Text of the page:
The fictional police detectives on "Hawaii Five-O" are supposed to be solving crimes, but one outraged World War II veterans group says the TV show's production crew recently disrespected them in a way just short of criminal.
The show's executive producer apologized to the group today, but disputed part of their account.
It all began Friday at the National Memorial Cemetery of the Pacific, nestled in an ancient volcanic crater commonly known as "Punchbowl."
The Denver-based Greatest Generations Foundation brought 24 WWII veterans to the cemetery to pay their respects and take part in a memorial ceremony for the 70 th anniversary of the Japanese attack on Pearl Harbor. About 50 yards away, a "Hawaii Five-O" production crew was busy filming scenes for the hit-CBS show.
Steffan Tubbs, a host on Denver radio station 850 KOA and Greatest Generations Foundation board member, emceed the ceremony. He says he became upset when he saw crewmembers ignoring the ceremony's more solemn moments.
"The national anthem was played, colors were presented, and I noticed a couple of people didn't stop and show their respects," Tubbs told ABC.
After the ceremony, Tubbs said, a few veterans - the average age of the group was 91 - began walking among the gravestones to pay their respects. At one point some elderly veterans were placing roses at anonymous graves when Tubbs said a "Hawaii Five-O" crewmember "shushed" the group and told them to move along.
"Here are these guys coming back for their final visit to Pearl Harbor and Hawaii," Tubbs said. "It was the ultimate disrespect."
Pictures provided by the Greatest Generations Foundation show equipment set up on or very near actual graves.
"The whole time this production crew is on the graves. Cameras, lights, tracks for the cameras. You name it," Tubbs said.
Tubbs said another picture shows the hand of one crewmember trying to block a view of cast member Terry O'Quinn, of "Lost" fame.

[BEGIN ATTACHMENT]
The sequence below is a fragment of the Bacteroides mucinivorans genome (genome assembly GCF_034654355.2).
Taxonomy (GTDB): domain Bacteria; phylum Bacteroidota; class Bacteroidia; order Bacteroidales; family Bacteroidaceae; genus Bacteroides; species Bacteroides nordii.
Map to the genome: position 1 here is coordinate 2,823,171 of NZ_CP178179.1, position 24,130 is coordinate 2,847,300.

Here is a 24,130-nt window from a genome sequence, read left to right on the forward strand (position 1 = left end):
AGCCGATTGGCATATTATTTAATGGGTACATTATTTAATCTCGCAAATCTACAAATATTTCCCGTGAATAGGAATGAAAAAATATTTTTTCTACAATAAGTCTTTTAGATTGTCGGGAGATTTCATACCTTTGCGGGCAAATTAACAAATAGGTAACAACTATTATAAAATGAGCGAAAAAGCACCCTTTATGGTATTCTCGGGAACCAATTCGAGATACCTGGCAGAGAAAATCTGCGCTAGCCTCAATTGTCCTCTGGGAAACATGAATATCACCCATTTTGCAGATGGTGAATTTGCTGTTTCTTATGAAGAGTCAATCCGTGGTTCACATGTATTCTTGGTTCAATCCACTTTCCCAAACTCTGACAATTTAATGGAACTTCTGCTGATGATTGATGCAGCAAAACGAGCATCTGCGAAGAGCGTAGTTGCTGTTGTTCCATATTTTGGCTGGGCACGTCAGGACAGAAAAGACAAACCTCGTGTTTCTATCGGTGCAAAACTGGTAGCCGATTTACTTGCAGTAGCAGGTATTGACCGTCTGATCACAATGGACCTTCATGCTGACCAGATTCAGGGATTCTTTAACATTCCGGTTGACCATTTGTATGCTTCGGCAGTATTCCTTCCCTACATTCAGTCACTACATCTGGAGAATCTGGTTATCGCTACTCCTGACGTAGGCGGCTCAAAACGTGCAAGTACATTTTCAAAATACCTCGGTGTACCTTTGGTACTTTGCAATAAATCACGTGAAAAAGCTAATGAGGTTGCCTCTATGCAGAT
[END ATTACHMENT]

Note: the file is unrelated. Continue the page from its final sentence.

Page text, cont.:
In a statement released tonight, "Hawaii Five-O" executive producer Peter Lenkov apologized to members of the group who were "unintentionally offended."
"Any rudeness by our staff can only be attributed to haste to finish our work, not a lack of respect for men and women who have served and sacrificed for their country. And for that, too, we sincerely apologize to any that were offended," the statement said.
Lenkov insists the crew did indeed stop production for the playing of the national anthem and "Taps."
"We recognize the privilege of filming in Hawaii and we are acutely aware of the deserved respect for its culture, history and the reverence that should be afforded to all of our veterans, particularly those who served so nobly in Hawaii and at Pearl Harbor," Lenkov said.
In a Facebook post, the Greatest Generations Foundation CEO Timothy Davis said Lenkov's statement was "not heartfelt" and called on CBS and "Hawaii-Five-O" to issue a formal written apology to each of the veterans in the group.
Tubbs said the veterans got one tiny bit of satisfaction as they boarded buses and rolled out of Punchbowl.
"This was immature of me, but I said, 'Gentlemen, if you so choose, how about we give them one big one-fingered military salute?'" he said.
The last thing the production crew saw, Tubbs said, was a bunch of 90-year-old men flipping off the "Hawaii Five-O" crew.
"It was one of the priceless moments of my life," Tubbs said.